How to Keep Kids Learning When They're Stuck at Home

Tips and resources for setting up a daily homeschool schedule.

As more schools shut down to stave off the spread of the coronavirus, you might be wondering what the heck you're supposed to do with your kids home all day. If you're lucky, you can stay home with them—while juggling conference calls or paying bills at the same time. And if you can't, hopefully you can find help or set up a system to keep in touch with your kids throughout the day while they're home alone.

Here at Common Sense Media, we're all parents, too. And while the coronavirus is new to all of us, we have a bunch of ideas for how to keep our kids busy, entertained, and learning while they're home. With the help of our educational team, we've put together a template for a sample day geared toward tweens and teens with plenty of resources so you can pick and choose what works for you and your family. We hope this helps ease the burden of this confusing time. Hang in there.

Quick tips

Manage your expectations. Your kids will not be learning at the same pace or breadth as a usual school day. Figure two to three hours a day to start. Don't stress too much about this.

Make time for breaks and fun. All of us are anxious as we manage this new reality, so take any opportunity to relax and laugh together. It will make the hard stuff easier.

Set a schedule. Get everyone on the same page so you don't have to nag. Routines can be comforting for everyone.

Review schools' plans. In some cases, schools will have a very specific education plan during closures. Use their instructions as a guide for setting up your schedule.

MORNING

Math. About 30 minutes. 
Watch a Khan Academy lesson and practice. If your math skills aren't what they used to be, visit Khan Academy's FAQ for tips on how to help your kid with math or get them started on self-directed learning. Here is their Quick Start Guide if you're ready to jump in.

Other math resources:

Reading. 30-60 minutes. 
If your kid has a book they're reading in English class, make some progress on that. If not, choose one for fun. If you can't leave the house, Libby connects you to your local library. Punch in your library card number and you have access to a wide range of ebooks kids can access on their Kindle, tablet, or computer.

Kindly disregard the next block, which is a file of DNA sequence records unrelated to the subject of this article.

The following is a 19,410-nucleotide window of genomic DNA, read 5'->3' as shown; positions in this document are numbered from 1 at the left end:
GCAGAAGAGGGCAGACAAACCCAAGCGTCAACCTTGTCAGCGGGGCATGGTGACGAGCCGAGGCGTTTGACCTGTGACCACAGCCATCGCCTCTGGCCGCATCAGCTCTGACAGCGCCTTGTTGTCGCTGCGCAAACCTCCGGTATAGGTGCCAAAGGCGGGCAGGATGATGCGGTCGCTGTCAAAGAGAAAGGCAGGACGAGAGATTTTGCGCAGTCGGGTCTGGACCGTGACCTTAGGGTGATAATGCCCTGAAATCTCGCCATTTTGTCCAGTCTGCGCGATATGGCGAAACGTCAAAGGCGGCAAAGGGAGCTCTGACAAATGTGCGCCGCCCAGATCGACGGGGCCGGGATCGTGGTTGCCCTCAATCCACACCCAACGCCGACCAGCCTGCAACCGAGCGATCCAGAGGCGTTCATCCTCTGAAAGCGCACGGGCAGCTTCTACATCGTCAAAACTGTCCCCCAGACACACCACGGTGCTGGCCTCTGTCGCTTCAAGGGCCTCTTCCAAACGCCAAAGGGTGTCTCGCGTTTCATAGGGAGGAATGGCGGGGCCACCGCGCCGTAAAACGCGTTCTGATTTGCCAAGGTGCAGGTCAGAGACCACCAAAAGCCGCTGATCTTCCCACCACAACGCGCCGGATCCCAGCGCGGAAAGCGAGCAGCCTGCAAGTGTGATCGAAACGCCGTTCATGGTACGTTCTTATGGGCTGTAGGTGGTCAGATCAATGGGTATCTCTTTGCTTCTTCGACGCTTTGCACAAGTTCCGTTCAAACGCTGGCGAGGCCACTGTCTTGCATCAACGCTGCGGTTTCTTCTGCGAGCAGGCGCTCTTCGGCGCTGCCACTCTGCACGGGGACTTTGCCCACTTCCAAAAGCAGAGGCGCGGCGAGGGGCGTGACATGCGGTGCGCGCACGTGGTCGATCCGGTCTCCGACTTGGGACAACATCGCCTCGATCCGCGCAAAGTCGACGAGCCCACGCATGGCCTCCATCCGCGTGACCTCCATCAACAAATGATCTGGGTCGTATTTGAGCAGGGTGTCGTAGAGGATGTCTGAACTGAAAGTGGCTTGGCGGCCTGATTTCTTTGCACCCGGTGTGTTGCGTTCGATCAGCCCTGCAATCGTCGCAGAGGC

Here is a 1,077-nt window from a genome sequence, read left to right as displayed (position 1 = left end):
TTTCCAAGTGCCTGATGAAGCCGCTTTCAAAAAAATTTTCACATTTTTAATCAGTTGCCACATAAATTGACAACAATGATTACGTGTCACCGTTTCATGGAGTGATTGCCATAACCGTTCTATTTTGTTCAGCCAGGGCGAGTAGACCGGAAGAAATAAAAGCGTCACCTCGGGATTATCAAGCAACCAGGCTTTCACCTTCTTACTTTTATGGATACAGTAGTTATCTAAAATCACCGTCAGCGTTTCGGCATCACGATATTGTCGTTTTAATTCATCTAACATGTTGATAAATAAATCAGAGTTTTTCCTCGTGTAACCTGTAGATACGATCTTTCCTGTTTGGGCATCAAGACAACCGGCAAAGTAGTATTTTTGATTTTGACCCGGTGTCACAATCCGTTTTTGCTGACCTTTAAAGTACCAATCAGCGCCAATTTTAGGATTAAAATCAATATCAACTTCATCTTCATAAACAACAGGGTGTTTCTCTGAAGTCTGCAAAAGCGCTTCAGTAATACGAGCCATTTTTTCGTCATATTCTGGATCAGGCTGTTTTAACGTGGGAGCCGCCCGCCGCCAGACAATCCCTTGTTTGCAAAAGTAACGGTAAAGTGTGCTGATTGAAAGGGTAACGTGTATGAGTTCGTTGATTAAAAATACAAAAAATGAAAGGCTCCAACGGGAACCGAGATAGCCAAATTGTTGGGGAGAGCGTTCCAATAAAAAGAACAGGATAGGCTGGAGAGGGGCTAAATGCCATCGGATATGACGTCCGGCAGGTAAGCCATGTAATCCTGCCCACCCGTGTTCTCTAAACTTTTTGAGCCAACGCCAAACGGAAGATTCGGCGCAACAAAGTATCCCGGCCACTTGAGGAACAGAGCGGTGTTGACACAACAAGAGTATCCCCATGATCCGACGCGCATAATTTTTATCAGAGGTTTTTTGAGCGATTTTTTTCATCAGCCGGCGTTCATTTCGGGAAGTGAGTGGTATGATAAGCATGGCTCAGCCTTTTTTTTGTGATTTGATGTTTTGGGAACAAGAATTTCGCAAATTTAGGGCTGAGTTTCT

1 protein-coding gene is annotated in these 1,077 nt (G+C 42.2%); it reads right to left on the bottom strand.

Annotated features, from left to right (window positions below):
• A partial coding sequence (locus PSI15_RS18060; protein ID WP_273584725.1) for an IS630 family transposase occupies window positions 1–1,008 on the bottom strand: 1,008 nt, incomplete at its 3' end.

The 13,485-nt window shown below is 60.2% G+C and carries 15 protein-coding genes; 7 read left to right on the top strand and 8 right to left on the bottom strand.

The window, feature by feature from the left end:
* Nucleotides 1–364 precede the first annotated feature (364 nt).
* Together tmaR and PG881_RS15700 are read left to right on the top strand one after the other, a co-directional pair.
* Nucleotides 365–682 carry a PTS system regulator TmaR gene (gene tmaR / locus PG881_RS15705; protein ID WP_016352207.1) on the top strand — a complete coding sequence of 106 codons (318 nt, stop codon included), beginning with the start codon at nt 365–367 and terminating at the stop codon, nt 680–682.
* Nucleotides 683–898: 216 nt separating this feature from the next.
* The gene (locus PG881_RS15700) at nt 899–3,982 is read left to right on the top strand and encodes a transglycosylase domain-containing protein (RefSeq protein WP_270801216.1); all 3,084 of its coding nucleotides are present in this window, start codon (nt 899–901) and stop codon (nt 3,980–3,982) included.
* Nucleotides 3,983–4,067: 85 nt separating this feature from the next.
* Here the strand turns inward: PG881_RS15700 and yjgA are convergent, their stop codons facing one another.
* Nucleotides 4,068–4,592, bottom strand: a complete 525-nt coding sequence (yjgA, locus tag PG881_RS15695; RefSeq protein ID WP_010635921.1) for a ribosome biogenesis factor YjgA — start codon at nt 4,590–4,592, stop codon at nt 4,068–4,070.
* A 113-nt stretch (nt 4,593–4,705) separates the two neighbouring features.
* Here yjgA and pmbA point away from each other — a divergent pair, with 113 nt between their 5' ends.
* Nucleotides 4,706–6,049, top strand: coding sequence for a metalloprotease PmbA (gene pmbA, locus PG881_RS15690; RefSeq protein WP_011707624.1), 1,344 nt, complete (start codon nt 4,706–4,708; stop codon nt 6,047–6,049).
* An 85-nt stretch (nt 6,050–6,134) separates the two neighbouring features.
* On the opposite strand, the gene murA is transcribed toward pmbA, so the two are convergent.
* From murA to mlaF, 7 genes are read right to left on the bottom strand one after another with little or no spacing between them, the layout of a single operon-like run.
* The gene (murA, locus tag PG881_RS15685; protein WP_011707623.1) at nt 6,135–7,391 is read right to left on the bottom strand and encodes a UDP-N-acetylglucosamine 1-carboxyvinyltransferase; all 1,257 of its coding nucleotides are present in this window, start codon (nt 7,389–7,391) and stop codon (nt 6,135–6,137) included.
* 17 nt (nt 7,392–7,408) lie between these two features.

Other reading apps:

Physical education. 30-60 minutes. 
Ideally you can get outside and go for a walk or throw a ball around. But if you're stuck indoors, you can follow along to YouTube exercise videos, set up an obstacle course, do some yoga or stretching, or try jumping jacks. 

Just Dance 2020 helps tweens and teens work up a sweat while listening to favorite music (you'll need a game console to play it). It has some mature lyrics, so choose something different if that's a concern. More ideas:

MIDDAY

Connect with friends. 30-60 minutes.
Tweens and teens thrive on social connections, so make sure to keep these going even if you aren't allowing in-person time. If they're already on popular social platforms, this might be the time to re-negotiate any time limits so they can get their social fix virtually. 

Houseparty is a group video-chat tool that, when used appropriately, can be a fun way for friends to connect and catch up. Other picks:

AFTERNOON

Creative time. 90-120 minutes. 
Bring out the pens and paper! This can be a nice chunk of time off screens. Whatever your kid is into—piano, papier-mâché, playwriting—this is the perfect opportunity to let loose. Of course, there are lots of ways media and tech can support these interests if you choose.

YouTube has an endless amount of instructional content, including music lessons, DIY creators, painting (gotta love Bob Ross!), and more. Keep younger kids in family spaces so you can make sure they are finding quality content. More choices:

Chores. 15-30 minutes. 
Every family has a different way of managing household responsibilities. But if you're finding this to be a particularly challenging time to get your kids to help out, you can try some apps that can help them stay organized and give some incentives.

Brili Routines is a task manager with a simple interface that works well for kids who need a little extra push to complete their daily tasks. Parents set up the tasks and then switch to the kid profile before turning it over. Kids earn rewards and learn to better manage their time. Other options:

EVENING

Family time. Hours and hours.
When kids are stressed, they're going to need even more chances to chill out, so this might be a time to relax rules about entertainment media. And while tweens and teens don't always tell you that they need your support, they do. Watching movies or playing games together can be an easy way to be together in a low-stress way. Here are some ideas:

Jackbox Party Packs are collections of games that groups can play using individual devices (phones, tablets, laptops). You can download the game via providers such as Apple TV, Amazon Fire TV, Comcast Xfinity X1, and the game network Steam—and then play it from the couch. You can even invite friends and family from afar to join the game while video-chatting. Also try:

OTHER RESOURCES

Helping kids stay focused
If you're concerned that your kid won't be able to stay on task while doing online work, you may need to get some tech help. Here are some options: